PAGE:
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Story | 03/18/2021 07:16:48 | 5 min Read time

A circular economy creates solutions in the construction industry

In Finland alone, the construction industry consumes roughly 60-70 million tonnes of rock material annually. Incidentally, recycled materials suitable for construction are produced in almost the same quantities, presenting a unique opportunity to improve material efficiency, reduce the use of natural resources and encourage a circular economy within the industry. But how are circular economy principles implemented within the building industry in practice?

Opportunities for a circular economy

Infrastructure construction is raw-material intensive and produces a significant amount of CO2 emissions. Marjo Koivulahti, from Ramboll, a global engineering, architecture and consultance company, is the project manager of UUMA4 programme, working with both the public and private sectors to promote the usage of recycled materials within earth construction in Finland. According to Koivulahti, natural rocks could be replaced with recycled materials acquired from surplus land, industrial byproducts and waste, as well as mildly contaminated soil and materials from old ground works. Koivulahti and her team are also looking into the increased usage of crushed concrete aggregate, mineral slag and ash from waste incineration.

The goal of the UUMA programmes is to reduce the environmental footprint of construction by replacing natural resources with recycled materials. The programme focuses on the promotion of sustainable material solutions and the commercialisation of recycled materials. UPM, which together with energy company Pohjolan Voimais participating in the UUMA4 programme, views ash e.g. as a construction material that could be used more than at present.

Recycled fibres can account for up to 100% of the paper produced by UPM, according to Michael Heberle, UPM’s Central European Byproducts Manager, and Heiko Hilbert, Project Manager at UPM. “From the ash that is generated we manufacture our commercial CINERIT® products, which can be used, for example, as a raw material for cement and in soil stabilisation,“ says Heberle. “Our other product, ELURIT®, can in turn replace caustic soda. At UPM we use our ELURIT® product for bleaching pulp, instead of using sodium hydroxide. The third product to use ash is ENVIROFIL®, a filler that has been able to replace a significant amount of calcium carbonate used in our paper products.”

UPM’s ash-based innovations are carbon-neutral and can reduce the need for natural resources, as well as reduce a company’s carbon footprint.

“Much of a company’s carbon footprint comes from the transportation of materials. Therefore, it usually makes sense to favour local materials. But using recycled materials to replace highly polluting cement-based soil stabilisers can reduce a company’s carbon footprint, even if they have to be brought in from further away,” says Koivulahti.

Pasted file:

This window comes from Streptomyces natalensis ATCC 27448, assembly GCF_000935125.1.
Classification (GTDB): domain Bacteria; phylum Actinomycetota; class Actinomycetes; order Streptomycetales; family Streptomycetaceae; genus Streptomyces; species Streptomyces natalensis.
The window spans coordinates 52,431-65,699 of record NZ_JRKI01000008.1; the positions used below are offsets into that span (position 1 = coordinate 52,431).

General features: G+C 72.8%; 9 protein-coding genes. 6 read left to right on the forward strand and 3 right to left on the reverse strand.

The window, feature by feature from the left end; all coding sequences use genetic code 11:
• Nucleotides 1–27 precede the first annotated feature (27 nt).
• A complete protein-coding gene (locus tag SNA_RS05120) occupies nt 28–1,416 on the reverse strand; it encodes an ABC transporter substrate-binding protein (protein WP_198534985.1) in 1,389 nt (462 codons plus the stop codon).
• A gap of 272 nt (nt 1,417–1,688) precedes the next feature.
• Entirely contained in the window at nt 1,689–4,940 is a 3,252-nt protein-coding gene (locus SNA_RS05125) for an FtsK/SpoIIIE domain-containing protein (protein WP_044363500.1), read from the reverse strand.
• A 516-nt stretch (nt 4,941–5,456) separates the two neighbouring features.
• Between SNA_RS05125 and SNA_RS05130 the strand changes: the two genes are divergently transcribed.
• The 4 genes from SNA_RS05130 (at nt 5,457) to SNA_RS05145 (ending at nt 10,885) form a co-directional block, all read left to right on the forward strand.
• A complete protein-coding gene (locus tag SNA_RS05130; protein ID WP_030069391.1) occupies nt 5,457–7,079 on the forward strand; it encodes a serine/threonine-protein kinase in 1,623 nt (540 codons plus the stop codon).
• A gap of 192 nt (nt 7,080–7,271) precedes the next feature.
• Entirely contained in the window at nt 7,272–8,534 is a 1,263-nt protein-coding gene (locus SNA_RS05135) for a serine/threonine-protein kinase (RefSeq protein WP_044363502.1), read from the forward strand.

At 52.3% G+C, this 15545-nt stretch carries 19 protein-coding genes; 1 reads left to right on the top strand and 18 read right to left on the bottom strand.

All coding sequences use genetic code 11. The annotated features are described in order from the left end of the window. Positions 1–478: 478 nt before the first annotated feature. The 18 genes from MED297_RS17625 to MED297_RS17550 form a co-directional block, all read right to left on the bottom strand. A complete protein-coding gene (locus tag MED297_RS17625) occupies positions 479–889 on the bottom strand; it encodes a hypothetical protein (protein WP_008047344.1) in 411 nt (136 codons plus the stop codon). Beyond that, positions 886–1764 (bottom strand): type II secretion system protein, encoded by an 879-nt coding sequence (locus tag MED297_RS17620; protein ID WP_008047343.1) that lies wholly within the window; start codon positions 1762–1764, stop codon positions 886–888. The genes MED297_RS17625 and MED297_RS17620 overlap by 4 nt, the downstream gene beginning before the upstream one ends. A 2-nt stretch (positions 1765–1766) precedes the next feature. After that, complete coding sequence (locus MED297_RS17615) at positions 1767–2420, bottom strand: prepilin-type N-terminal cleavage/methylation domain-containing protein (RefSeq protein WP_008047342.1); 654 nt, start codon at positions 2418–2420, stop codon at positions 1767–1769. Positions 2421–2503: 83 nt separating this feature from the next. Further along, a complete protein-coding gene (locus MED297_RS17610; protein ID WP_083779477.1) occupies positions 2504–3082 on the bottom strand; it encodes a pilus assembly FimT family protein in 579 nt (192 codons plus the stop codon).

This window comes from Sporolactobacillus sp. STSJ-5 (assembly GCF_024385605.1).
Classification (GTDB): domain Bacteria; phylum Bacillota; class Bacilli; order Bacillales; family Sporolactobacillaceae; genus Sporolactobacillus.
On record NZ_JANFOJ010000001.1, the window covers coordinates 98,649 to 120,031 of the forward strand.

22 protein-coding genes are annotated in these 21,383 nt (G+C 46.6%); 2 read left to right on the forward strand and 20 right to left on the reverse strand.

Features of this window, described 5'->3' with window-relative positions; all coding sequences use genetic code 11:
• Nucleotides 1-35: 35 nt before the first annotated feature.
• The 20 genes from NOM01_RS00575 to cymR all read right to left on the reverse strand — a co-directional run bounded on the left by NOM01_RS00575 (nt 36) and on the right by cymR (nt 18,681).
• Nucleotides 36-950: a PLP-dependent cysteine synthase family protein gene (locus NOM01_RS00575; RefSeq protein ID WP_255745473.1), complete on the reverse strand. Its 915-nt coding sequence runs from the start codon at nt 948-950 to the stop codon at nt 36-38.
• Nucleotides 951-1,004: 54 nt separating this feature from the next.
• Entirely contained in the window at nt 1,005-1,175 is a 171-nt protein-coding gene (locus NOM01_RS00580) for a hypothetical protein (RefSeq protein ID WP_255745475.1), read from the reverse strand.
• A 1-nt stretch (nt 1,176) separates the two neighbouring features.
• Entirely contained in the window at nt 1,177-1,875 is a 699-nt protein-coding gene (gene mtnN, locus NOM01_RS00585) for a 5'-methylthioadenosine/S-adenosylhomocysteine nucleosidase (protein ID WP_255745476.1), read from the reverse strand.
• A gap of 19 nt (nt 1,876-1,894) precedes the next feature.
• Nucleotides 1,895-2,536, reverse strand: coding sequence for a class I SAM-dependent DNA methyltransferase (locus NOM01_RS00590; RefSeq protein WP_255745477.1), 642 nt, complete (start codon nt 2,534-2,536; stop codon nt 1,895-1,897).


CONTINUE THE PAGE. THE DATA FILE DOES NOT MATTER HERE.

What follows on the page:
The challenges of a circular economy  

The environmental benefits of recycled materials are undeniable, but there are still challenges when it comes to taking advantage of these opportunities. Hilbert points out that waste still has a bad reputation and Koivulahti agrees: “Waste-derived recycled materials are associated with misconceptions that have led to doubt in the construction industry.”

Bureaucracy also poses barriers to the use of recycled materials, as with many other innovations. “The challenges are legal restrictions on products made from waste, the excessive duration of the approval process and a myriad of regulatory differences between countries and regions. Differences in the views of decision makers and the lobbying that supports them also bring their own challenges, and then there is the simple reluctance to change familiar practices. The introduction of waste-based technology is also slowed down by a downturn in investments, especially in the paper industry,” Koivulahti continues.

Koivulahti also has experienced the challenges of infrastructure projects which arise from scheduling issues, lack of temporary storage space and long processing times for environmental permits. Fortunately, experts see several solutions to these challenges. For example, the percentage of recycled materials used per project could be regulated by law. According to Heberle, this would save raw materials and minimise both CO2 emissions and energy consumption.

Heberle believes that the EU's sustainable construction strategy could be extended to all waste-based products in addition to other building materials. Legislation plays a key role in encouraging the development of waste technologies and in demonstrating the value of investing in them.

The path to commercialisation

CINERIT®, ELURIT and ENVIROFIL® are already commercial products in Austria and Germany. According to Hilbert, it is important to show other industries how UPM's waste-based products are implemented in different mills. Production lines utilising recycled materials play a crucial role in the development of processes and new innovations.

“Up-to-date communication is essential to increase the acceptance of recycled materials in civil engineering. Their use can be significantly promoted by commercialising materials and developing construction technology, as well as design and procurement processes,” concludes Koivulahti.

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